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Top ten tips for perfect Jam every time


We’ve all had that frustrating moment when no matter how many times to you re-read the ‘oh-so-easy’ recipe your jam just doesn’t look like its meant to.  Sometimes recipes don’t tell you all the info you need to be able to pull off that jam masterpiece – below are my top ten tips for perfect jam each and every time.

1.  Possibly the most important tip – Always use the best fruit you can with minimal damage/bruising.  Fruit with too much damange will cause the jam  to spoil or deteriorate quickly.  My test is if the fruit doesnt taste good in the beginning with it wont make the best jam

2.  Mash tough-skinned fruit (I usually do about 1/2 ) either at the beginning or after a few minutes over low heat.  This will speed up the jam’s thickening process and the less time on the stove the more flavour you will have.

3.  Simmer tough-skinned fruit first then sugar. Sugar has a hardening effect, so tough-skinned fruits should always be simmered before the sugar is added to the pan.

4. Harden soft-skinned fruit in sugar before cooking.  For soft-skinned fruit, such as strawberries, which tend to disintegrate when cooked, soak them in sugar first, to harden them and help keep the fruit whole in the finished jam.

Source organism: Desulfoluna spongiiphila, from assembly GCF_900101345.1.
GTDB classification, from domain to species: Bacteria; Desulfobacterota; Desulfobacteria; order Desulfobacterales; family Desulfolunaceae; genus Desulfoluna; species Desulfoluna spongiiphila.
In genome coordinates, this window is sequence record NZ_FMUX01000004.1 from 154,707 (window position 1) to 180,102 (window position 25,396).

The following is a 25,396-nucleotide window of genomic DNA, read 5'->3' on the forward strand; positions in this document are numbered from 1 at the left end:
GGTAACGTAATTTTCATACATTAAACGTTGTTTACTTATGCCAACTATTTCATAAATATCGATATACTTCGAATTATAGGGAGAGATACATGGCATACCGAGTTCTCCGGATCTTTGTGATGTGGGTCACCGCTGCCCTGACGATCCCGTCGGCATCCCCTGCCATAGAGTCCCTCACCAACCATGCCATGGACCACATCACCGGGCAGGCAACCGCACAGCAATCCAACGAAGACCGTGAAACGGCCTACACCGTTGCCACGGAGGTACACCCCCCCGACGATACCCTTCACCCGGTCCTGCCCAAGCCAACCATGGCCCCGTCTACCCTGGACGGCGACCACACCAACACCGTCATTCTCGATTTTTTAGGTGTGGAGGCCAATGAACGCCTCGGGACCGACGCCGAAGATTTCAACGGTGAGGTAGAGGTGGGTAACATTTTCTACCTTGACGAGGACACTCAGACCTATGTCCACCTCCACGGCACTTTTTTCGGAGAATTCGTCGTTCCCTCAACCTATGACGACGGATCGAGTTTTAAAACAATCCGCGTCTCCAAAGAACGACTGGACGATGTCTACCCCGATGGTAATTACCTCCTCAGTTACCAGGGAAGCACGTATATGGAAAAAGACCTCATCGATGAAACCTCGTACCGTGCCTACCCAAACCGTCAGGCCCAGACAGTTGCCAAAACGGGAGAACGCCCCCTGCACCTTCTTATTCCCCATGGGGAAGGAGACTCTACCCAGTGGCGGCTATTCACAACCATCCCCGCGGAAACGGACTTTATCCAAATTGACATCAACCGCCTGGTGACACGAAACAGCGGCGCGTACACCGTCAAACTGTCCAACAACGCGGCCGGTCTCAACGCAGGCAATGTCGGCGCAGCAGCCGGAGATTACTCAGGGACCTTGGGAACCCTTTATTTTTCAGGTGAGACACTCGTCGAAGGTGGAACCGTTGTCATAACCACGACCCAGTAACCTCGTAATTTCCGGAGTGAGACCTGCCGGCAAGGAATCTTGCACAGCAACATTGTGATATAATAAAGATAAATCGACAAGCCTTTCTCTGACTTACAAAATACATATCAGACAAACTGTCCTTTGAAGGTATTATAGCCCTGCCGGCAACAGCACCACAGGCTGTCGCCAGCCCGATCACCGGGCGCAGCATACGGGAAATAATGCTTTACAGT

5.  The sugar should be completely dissolved before the jam reaches the boil, otherwise it will be difficult to set and the finished jam will be sugary. To test if the sugar is dissolved, dip a wooden spoon in, turn it over and if no sugar crystals are visible in the liquid that coats the back of the spoon, it has indeed dissolved. (To be quite sure, stir well and repeat this test a couple of times.) To speed up the dissolving process, you can warm the sugar in a bowl in the oven before adding it.

5.  Small batches.  Don’t try to make too large a quantity of jam in one go. It will take far too long to come to the boil, and then will not boil rapidly enough to produce a good set.

7.  To skim or not to skim. Some recipes call for you to skim the foam/scum that rises to the surface while the jam is boiling.  I say don’t worry because if you keep skimming it off, you’ll finish with no jam at all! Instead, wait until you have a set, then remove the jam from the heat and stir in a small lump of butter, which will disperse the scum.

8.  Once the jam has set, leave it to settle for 10 minutes – particularly with jam containing whole fruit, such as strawberry or damson, or chunky marmalade – to prevent the fruit from rising to the top when it’s poured into the jar.

9.  Don’t put the labels on until the jam is cold – otherwise the heat will prevent them sticking properly and they’ll fall off.

10.  Store in a cool, dry and preferably dark place. Too much light is not good for storage, while a damp or steamy atmosphere can cause mould to develop on the surface of the jam.

What would your top tip be for beginning preservers?

 

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